How Sitara Reaches Full Potential

“My father used to motivate me a lot to study. His thinking was very modern when compared to other members of our society…He never pressured us to get married and always fought for us,” says Sitara.

16-year-old Sitara, leader of a Children’s Club and sponsored child studying in Grade 12 in India, is a highly motivated and articulate young girl who is also an active participant in various programmes of World Vision. “I love to talk, dance and compère. My confidence has increased and now I can talk in front of anyone,” quips Sitara. She lost her father at the age of 10 and has been receiving educational support through World Vision to reach her full potential.

Thanks to a Supportive Family

“My father used to motivate me a lot to study. His thinking was very modern when compared to other members of our society. That’s why he named me ‘Sitara’ which translates as ‘star’. He wanted me to become someone important and make him proud. He never pressured us to get married and always fought for us,” recalls Sitara.

Sitara is lucky to receive the support of her family. According to her, however, her community still has a long way to go. “In my community, girls are generally not allowed to work. The moment girls turn 18, people in the community start getting restless and keep asking their parents when they’ll get their daughters married. My father would have ready answers for such people. However, there are times when parents succumb to the pressures of society.”

“Right now my brother and mother are very supportive and push me to study. My brother was very interested in studying but had to discontinue his studies to support us, that is why he’s so strict with me,” says Sitara.

Agents of Change

Udaan (which means to soar, fly or take-off) is a group of motivated youth in the Jaipur Area Development Programme (ADP), where Sitara lives. The group aims to be agents of change to bring about social transformation in their community. They are an example of how children and youth can ensure child participation and protection within their communities by monitoring the progress of not only sponsored children and families but also the entire community.

The group currently works in four communities in the Jaipur ADP and is connected to 21 Children’s Clubs, including a Children’s Club led by Sitara. They meet on the first of every month to discuss and take up any issues brought forward by the leaders of the Children’s Clubs or other members of the community.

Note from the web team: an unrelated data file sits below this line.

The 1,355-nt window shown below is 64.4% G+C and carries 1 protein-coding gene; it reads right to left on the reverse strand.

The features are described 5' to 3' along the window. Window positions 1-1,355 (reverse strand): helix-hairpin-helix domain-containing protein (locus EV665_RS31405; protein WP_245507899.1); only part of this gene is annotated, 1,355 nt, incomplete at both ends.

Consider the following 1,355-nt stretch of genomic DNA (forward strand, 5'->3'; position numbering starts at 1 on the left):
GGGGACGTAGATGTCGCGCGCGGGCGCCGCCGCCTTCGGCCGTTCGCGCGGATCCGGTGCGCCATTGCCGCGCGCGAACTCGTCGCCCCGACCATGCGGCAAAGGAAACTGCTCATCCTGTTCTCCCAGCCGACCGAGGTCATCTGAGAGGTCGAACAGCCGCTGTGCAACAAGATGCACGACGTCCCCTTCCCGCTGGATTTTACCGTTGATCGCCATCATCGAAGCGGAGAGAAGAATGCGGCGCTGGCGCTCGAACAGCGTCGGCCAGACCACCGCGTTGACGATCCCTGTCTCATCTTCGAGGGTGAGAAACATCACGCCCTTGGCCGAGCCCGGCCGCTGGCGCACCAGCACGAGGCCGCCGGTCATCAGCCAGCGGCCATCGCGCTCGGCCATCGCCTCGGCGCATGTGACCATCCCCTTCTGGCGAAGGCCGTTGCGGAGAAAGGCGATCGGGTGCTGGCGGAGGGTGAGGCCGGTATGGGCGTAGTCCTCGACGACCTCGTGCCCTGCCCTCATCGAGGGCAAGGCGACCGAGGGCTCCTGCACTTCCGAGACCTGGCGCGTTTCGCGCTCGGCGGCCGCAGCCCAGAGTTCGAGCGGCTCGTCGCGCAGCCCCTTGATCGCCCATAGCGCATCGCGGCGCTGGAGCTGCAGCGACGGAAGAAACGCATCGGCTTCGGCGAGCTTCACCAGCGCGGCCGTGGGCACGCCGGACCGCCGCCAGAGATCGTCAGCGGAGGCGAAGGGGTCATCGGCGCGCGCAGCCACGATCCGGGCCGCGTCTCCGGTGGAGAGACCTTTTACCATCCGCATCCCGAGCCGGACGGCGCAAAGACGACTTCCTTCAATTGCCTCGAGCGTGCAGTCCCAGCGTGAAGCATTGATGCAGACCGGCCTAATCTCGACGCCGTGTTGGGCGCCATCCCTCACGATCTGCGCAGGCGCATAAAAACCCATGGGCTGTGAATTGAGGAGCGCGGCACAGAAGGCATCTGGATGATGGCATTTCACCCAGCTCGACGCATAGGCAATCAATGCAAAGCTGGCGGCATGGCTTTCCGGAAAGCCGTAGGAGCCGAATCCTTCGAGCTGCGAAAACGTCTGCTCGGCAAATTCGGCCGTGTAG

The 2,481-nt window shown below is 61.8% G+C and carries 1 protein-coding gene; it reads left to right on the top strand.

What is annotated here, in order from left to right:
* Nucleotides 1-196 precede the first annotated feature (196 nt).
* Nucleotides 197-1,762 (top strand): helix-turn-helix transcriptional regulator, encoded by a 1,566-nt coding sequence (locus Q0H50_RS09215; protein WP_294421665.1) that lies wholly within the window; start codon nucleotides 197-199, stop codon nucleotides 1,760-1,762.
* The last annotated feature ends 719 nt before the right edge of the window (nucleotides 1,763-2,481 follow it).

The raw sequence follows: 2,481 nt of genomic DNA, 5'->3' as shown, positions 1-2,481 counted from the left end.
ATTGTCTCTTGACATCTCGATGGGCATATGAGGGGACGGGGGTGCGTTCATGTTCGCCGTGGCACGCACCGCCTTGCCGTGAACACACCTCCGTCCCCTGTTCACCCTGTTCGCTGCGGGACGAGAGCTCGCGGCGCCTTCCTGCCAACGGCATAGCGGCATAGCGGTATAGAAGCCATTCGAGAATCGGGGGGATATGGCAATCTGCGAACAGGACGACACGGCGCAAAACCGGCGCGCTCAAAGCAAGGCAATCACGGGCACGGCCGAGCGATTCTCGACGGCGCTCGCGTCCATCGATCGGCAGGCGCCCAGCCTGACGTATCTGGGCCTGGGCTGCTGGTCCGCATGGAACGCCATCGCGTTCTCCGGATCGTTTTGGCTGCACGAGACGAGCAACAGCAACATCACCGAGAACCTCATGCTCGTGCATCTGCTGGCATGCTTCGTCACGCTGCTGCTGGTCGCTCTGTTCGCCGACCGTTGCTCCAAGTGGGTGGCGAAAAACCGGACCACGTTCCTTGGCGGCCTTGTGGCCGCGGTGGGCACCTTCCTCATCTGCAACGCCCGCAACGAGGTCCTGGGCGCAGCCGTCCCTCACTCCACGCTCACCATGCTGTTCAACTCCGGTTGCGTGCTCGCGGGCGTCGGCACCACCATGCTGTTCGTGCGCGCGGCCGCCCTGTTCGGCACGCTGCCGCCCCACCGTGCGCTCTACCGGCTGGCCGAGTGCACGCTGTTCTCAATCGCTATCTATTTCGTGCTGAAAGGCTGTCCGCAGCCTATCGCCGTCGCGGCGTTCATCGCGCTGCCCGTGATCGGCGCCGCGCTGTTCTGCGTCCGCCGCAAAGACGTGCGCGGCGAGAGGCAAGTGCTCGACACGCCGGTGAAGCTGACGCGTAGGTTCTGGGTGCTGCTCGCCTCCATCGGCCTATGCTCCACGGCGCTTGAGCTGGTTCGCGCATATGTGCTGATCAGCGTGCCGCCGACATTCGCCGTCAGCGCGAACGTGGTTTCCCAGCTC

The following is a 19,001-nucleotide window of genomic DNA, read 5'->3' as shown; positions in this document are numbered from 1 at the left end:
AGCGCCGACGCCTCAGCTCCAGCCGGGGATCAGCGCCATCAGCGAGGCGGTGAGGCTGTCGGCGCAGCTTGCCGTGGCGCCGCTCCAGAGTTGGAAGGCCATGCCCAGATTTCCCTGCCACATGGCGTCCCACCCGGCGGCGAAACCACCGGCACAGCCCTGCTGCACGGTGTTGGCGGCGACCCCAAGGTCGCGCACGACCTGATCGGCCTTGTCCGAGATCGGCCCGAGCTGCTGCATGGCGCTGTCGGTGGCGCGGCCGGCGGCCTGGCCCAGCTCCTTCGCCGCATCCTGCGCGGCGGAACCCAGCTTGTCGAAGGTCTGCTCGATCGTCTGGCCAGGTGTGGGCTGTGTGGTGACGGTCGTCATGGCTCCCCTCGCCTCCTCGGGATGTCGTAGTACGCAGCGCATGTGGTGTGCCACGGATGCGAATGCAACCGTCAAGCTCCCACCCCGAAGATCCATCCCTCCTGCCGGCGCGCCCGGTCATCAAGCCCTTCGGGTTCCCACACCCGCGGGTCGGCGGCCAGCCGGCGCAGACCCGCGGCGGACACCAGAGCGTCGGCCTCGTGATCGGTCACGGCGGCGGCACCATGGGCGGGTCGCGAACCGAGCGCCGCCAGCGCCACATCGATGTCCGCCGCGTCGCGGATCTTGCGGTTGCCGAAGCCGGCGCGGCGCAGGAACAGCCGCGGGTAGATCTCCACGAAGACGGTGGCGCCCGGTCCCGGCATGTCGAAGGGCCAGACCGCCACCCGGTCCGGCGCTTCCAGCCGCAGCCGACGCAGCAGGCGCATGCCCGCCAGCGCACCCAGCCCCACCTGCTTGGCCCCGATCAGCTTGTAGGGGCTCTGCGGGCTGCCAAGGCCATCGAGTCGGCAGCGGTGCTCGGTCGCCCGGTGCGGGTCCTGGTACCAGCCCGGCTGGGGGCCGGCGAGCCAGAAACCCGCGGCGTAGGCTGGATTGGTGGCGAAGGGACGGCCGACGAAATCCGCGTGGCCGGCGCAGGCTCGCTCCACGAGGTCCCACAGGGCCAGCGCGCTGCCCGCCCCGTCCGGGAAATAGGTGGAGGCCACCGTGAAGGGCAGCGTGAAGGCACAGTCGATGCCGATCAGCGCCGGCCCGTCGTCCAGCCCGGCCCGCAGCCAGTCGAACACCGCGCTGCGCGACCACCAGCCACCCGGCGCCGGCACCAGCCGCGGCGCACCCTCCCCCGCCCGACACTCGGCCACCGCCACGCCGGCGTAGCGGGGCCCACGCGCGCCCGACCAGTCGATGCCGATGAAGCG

Sitara (first right) and other leaders of the Children’s Club having a meeting.

Leaders of the Children’s Clubs still feel that it will take a while for their voices to be heard; hence, when faced with a difficult problem, they approach members of Udaan for support and guidance. “There are some things that we feel uncomfortable to discuss with our families. We feel more comfortable discussing these issues with Udaan members because they are slightly older than us. Parents generally ignore our problems or tell us to forget about it. Serious problems like many girls having to stop going to school because of harassment are ignored. But now because we have spoken about this issue, even teasing has decreased in our community, and girls know who to turn to,” says Sitara.

Moving Up the Ladder

Receiving the Economic Development Assistance (EDA) from World Vision in 2008 was a turning point in the lives of Sitara and her family; the EDA continues to be a source of constant income for them. “My husband’s health was not good and he could not go to work. We took the flour mill as EDA. With the help of the flour mill, we were able to at least meet our household expenses; and my earnings, together with that of my son’s, was used for his medical expenses,” says Raziya, Sitara’s mother. Raziya is now also part of a Self Help Group, “The group encourages us to save money so we can apply for loans during difficult times.”

Sitara’s sister-in-law, Abida, demonstrates how to make wheat into flour using a flour mill.

Through Child Sponsorship, Sitara and her family have benefitted in many ways. Most importantly, the family is empowered towards a better life and self-efficiency. “I’m happy and my heart is at ease now that my child is going up the ladder and growing. That’s all that I want for her,” says a tearful Raziya. “We know that World Vision can’t stay with us forever. We are the future of our community. We will take forward World Vision’s work," says Sitara.

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